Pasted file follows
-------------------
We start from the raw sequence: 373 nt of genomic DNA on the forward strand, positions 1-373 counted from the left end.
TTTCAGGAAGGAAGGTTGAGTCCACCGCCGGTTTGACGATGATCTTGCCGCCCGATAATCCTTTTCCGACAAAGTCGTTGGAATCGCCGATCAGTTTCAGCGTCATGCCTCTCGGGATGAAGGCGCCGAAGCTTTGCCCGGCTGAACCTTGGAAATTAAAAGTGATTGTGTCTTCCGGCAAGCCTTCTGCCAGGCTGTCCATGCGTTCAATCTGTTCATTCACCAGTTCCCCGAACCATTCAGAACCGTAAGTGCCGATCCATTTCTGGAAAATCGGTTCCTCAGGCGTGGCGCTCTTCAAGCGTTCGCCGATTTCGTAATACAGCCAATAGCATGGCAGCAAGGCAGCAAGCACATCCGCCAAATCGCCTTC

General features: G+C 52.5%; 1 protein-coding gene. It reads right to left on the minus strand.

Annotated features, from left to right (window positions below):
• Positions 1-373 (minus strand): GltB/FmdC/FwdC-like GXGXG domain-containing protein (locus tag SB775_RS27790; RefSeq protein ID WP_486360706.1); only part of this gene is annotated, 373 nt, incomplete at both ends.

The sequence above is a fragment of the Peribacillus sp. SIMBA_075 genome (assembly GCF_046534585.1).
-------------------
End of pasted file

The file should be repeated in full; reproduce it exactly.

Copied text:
We start from the raw sequence: 373 nt of genomic DNA on the forward strand, positions 1-373 counted from the left end.
TTTCAGGAAGGAAGGTTGAGTCCACCGCCGGTTTGACGATGATCTTGCCGCCCGATAATCCTTTTCCGACAAAGTCGTTGGAATCGCCGATCAGTTTCAGCGTCATGCCTCTCGGGATGAAGGCGCCGAAGCTTTGCCCGGCTGAACCTTGGAAATTAAAAGTGATTGTGTCTTCCGGCAAGCCTTCTGCCAGGCTGTCCATGCGTTCAATCTGTTCATTCACCAGTTCCCCGAACCATTCAGAACCGTAAGTGCCGATCCATTTCTGGAAAATCGGTTCCTCAGGCGTGGCGCTCTTCAAGCGTTCGCCGATTTCGTAATACAGCCAATAGCATGGCAGCAAGGCAGCAAGCACATCCGCCAAATCGCCTTC

General features: G+C 52.5%; 1 protein-coding gene. It reads right to left on the minus strand.

Annotated features, from left to right (window positions below):
• Positions 1-373 (minus strand): GltB/FmdC/FwdC-like GXGXG domain-containing protein (locus tag SB775_RS27790; RefSeq protein ID WP_486360706.1); only part of this gene is annotated, 373 nt, incomplete at both ends.

The sequence above is a fragment of the Peribacillus sp. SIMBA_075 genome (assembly GCF_046534585.1).